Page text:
Through the gift of time, I finally have more than enough of the solitude required to nurture my introverted soul. I'm able to stay in close touch with what I think and feel, no longer needing to run away and hide from the hustle and bustle to regroup. Now that most of my time is spent in serenity instead of in chaos, I can fully delight in the company of other people without feeling that they are sucking away my last ounce of energy. Ironically, just when it’s become easier for me to play well with others, I find myself without playmates. Most of the friends I've made in recent years have been people I met at work. Most of them are younger than I am. They still work.
My closest companions these days are my dogs, Levi and Gimpy. They’re Goldendoodles, big, blond, and curly. My stepsister calls them "lion dogs," an apt description, except that if lions are kings, these two dogs are court jesters. They keep me laughing. They also keep my sense of responsibility acute. I need them to know they can depend on me. Sometimes that merely means feeding them on schedule or letting them outside when they need to go. Other times it means whacking their tennis ball out from under the coffee table with a broom handle, over and over, while my favorite TV show is on.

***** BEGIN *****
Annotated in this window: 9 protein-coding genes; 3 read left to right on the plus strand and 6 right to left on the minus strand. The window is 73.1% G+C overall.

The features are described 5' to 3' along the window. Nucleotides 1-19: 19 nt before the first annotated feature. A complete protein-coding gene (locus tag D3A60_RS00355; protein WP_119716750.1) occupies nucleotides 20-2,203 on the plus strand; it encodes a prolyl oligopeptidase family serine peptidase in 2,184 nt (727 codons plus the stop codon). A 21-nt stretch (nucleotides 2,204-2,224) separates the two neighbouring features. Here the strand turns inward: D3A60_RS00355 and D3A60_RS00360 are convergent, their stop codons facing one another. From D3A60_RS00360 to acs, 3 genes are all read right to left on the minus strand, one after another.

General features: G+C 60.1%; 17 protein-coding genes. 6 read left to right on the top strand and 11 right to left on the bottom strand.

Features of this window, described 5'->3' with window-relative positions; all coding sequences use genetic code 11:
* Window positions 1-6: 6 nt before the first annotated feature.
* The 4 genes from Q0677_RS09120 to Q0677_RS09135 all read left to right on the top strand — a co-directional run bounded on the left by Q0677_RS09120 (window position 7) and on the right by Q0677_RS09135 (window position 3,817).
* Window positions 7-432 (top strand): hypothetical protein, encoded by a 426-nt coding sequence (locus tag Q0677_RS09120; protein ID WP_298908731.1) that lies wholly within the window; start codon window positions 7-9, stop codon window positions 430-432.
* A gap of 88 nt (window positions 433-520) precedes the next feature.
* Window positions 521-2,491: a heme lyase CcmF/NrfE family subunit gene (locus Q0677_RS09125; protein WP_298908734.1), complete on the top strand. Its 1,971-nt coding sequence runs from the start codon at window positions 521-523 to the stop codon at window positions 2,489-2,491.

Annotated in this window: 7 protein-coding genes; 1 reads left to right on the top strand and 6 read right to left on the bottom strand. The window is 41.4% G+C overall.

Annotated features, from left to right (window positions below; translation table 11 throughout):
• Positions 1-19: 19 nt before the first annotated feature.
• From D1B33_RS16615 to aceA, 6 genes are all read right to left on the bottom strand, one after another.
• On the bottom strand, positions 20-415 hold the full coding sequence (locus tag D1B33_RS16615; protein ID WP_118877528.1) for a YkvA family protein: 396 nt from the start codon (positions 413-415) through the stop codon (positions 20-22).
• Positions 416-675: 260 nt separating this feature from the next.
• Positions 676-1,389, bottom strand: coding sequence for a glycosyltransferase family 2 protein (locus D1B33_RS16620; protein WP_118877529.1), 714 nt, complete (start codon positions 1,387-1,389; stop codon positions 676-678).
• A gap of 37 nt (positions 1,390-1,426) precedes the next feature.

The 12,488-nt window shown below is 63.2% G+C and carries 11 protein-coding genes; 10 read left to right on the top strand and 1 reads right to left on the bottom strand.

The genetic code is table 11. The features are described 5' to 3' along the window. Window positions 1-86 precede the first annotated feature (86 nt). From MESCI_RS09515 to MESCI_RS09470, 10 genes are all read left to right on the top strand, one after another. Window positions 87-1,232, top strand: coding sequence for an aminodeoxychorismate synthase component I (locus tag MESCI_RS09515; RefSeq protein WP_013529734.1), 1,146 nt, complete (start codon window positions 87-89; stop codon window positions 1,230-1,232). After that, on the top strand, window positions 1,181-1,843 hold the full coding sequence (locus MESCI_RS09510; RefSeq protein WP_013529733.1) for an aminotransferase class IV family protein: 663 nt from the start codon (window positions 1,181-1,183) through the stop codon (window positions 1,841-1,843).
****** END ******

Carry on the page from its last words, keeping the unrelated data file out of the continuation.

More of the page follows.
Muddy-footed companions: Levi (left) and Gimpy.
I’m close to my family, too, but we don’t spend a lot of time together. They don’t have the free time that I do. I remember being where they are now and understand the pressures of jobs, chores, and relationships. In between planned family get-togethers, my daughters and I stay in touch through phone calls and daily texts. I keep up with my grown grandkids on Facebook. The fact that I don't see them more often makes all of our face-to-face visits more meaningful, more memorable.
Typical family get-together.